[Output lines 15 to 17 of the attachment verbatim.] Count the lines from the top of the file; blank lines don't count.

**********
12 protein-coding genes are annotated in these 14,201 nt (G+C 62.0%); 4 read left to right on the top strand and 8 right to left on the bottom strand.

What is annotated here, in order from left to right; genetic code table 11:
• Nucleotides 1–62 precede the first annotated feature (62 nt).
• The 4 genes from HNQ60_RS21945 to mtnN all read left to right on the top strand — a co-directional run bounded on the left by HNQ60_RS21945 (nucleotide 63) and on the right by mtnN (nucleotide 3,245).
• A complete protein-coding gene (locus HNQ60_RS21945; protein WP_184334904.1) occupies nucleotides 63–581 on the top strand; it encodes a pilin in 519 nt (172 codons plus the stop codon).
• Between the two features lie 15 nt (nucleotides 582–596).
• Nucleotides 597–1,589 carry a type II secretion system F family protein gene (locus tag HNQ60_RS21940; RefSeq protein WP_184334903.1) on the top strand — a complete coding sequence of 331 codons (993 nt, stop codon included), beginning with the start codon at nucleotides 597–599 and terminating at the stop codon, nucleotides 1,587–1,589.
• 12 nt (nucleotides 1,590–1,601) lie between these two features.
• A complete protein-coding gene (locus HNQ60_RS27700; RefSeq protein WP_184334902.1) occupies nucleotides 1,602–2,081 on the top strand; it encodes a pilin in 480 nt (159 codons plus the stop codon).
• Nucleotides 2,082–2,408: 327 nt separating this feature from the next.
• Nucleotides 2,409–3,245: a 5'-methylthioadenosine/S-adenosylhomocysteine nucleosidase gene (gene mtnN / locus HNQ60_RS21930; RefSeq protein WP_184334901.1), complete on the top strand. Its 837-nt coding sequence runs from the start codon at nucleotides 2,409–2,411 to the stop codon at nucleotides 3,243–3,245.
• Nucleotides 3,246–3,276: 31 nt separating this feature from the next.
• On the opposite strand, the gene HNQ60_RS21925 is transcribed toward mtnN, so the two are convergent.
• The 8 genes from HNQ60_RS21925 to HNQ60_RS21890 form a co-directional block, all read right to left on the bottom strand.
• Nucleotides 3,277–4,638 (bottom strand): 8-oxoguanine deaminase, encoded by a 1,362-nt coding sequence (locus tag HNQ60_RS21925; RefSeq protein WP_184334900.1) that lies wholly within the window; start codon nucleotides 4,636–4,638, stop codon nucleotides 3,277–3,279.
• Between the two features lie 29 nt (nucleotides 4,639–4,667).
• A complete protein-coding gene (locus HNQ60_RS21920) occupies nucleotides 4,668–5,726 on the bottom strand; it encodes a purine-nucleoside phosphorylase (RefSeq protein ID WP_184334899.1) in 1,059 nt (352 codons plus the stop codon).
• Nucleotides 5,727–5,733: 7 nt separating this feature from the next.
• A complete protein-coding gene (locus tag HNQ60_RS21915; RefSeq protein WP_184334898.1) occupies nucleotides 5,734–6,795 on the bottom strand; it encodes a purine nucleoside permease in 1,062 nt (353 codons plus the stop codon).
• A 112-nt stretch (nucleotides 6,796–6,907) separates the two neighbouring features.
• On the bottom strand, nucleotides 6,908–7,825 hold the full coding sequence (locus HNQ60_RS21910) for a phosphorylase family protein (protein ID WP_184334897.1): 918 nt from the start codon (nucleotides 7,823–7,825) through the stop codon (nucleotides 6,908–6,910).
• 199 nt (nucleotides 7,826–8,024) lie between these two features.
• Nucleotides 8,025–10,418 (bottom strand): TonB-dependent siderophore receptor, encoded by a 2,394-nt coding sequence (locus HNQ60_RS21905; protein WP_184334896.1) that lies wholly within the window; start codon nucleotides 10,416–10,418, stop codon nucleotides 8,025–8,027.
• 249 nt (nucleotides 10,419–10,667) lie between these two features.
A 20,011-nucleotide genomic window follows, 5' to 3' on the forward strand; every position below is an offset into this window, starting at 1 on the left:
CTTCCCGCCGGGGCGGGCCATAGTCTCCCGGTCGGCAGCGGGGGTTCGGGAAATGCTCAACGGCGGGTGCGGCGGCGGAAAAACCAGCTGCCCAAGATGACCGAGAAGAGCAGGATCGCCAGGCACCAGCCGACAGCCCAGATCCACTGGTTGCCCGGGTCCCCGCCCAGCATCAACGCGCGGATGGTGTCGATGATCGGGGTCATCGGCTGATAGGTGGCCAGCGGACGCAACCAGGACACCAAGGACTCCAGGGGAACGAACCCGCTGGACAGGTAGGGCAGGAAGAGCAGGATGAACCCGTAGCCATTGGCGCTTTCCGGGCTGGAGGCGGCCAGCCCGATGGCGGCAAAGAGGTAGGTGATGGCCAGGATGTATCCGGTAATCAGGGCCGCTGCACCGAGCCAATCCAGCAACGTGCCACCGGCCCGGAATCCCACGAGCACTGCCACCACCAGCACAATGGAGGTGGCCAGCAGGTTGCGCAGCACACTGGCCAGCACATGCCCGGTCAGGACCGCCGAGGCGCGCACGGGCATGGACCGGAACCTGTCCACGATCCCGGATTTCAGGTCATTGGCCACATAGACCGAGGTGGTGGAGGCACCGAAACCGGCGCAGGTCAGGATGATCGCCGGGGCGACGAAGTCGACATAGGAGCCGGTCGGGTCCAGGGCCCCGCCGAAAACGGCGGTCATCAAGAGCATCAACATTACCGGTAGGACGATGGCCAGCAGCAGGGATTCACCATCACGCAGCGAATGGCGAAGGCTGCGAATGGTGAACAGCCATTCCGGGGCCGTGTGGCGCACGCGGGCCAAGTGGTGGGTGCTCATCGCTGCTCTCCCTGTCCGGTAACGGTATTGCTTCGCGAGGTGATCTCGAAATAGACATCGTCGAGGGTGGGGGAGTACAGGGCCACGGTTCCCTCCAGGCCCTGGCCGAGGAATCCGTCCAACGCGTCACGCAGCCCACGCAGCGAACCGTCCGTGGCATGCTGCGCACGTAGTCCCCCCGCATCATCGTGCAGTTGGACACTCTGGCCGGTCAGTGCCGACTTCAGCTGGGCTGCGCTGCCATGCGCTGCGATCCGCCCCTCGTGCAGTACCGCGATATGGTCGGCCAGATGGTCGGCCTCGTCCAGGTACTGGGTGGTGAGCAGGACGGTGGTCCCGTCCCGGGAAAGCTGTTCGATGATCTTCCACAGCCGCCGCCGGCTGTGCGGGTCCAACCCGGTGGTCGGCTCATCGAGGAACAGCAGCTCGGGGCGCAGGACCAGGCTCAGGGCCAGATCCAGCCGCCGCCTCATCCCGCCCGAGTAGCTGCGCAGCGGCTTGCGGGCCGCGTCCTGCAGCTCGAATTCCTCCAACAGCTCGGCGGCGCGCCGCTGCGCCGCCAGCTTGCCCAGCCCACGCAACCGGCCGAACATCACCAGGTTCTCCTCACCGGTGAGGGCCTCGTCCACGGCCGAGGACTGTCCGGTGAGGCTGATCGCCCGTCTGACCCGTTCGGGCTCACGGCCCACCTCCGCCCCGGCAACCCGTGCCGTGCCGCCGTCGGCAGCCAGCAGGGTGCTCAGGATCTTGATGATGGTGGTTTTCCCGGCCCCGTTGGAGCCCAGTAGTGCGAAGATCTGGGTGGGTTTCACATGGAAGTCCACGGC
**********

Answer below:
• Nucleotides 3,277–4,638 (bottom strand): 8-oxoguanine deaminase, encoded by a 1,362-nt coding sequence (locus tag HNQ60_RS21925; RefSeq protein WP_184334900.1) that lies wholly within the window; start codon nucleotides 4,636–4,638, stop codon nucleotides 3,277–3,279.
• Between the two features lie 29 nt (nucleotides 4,639–4,667).
• A complete protein-coding gene (locus HNQ60_RS21920) occupies nucleotides 4,668–5,726 on the bottom strand; it encodes a purine-nucleoside phosphorylase (RefSeq protein ID WP_184334899.1) in 1,059 nt (352 codons plus the stop codon).